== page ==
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Cell Microbiol. 2007 Jan;9(1):233-45. Epub 2006 Aug 24.

Candida albicans protein kinase CK2 governs virulence during oropharyngeal candidiasis.

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1
Los Angeles Biomedical Research Institute at Harbor-UCLA Medical Center, Torrance, CA, USA.

Abstract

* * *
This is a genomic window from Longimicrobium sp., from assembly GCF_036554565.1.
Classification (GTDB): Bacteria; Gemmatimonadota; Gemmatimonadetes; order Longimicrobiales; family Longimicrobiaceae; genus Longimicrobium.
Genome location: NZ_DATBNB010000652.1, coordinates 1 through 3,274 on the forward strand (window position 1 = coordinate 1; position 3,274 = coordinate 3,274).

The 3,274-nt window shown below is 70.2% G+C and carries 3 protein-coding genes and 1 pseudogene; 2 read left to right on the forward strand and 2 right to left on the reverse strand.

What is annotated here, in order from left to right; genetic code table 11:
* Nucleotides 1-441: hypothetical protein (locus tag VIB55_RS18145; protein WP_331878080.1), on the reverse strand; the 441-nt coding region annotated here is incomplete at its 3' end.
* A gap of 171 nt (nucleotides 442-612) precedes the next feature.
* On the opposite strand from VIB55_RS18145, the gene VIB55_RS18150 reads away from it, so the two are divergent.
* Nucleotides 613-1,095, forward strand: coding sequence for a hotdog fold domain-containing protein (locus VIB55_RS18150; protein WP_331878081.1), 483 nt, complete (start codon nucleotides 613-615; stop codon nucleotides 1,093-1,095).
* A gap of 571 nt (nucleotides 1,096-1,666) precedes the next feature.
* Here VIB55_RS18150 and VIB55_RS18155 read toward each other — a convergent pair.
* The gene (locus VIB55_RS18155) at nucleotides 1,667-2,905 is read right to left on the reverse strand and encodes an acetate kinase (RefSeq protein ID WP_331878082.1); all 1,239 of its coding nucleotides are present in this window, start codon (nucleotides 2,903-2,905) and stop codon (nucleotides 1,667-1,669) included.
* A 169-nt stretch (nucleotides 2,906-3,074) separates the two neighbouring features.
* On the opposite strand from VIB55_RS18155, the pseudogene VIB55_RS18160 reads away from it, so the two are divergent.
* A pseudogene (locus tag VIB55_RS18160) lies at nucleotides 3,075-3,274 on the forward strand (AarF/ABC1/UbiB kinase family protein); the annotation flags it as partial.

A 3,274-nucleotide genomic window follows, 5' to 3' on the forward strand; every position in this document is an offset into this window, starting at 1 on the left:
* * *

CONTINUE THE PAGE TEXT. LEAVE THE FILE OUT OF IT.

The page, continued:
To identify Candida albicans genes whose proteins are necessary for host cell interactions and virulence, a collection of C. albicans insertion mutants was screened for strains with reduced capacity to damage endothelial cells in vitro. This screen identified CKA2. CKA2 and its homologue CKA1 encode the catalytic subunits of the protein kinase CK2. cka2delta/cka2delta strains of C. albicans were constructed and found to have significantly reduced capacity to damage both endothelial cells and an oral epithelial cell line in vitro. Although these strains invaded endothelial cells similarly to the wild-type strain, they were defective in oral epithelial cell invasion. They were also hypersusceptible to hydrogen peroxide, but not to high salt or to cell wall damaging agents. A cka1delta/cka1delta mutant caused normal damage to both endothelial cells and oral epithelial cells, and it was not hypersusceptible to hydrogen peroxide. However, overexpression of CKA1 in a cka2delta/cka2delta strain restored wild-type phenotype. Although the cka2delta/cka2delta mutant had normal virulence in the mouse model of haematogenously disseminated candidiasis, it had significantly attenuated virulence in the mouse model of oropharyngeal candidiasis. Therefore, Cka2p governs the interactions of C. albicans with endothelial and oral epithelial cells in vitro and virulence during oropharyngeal candidiasis.

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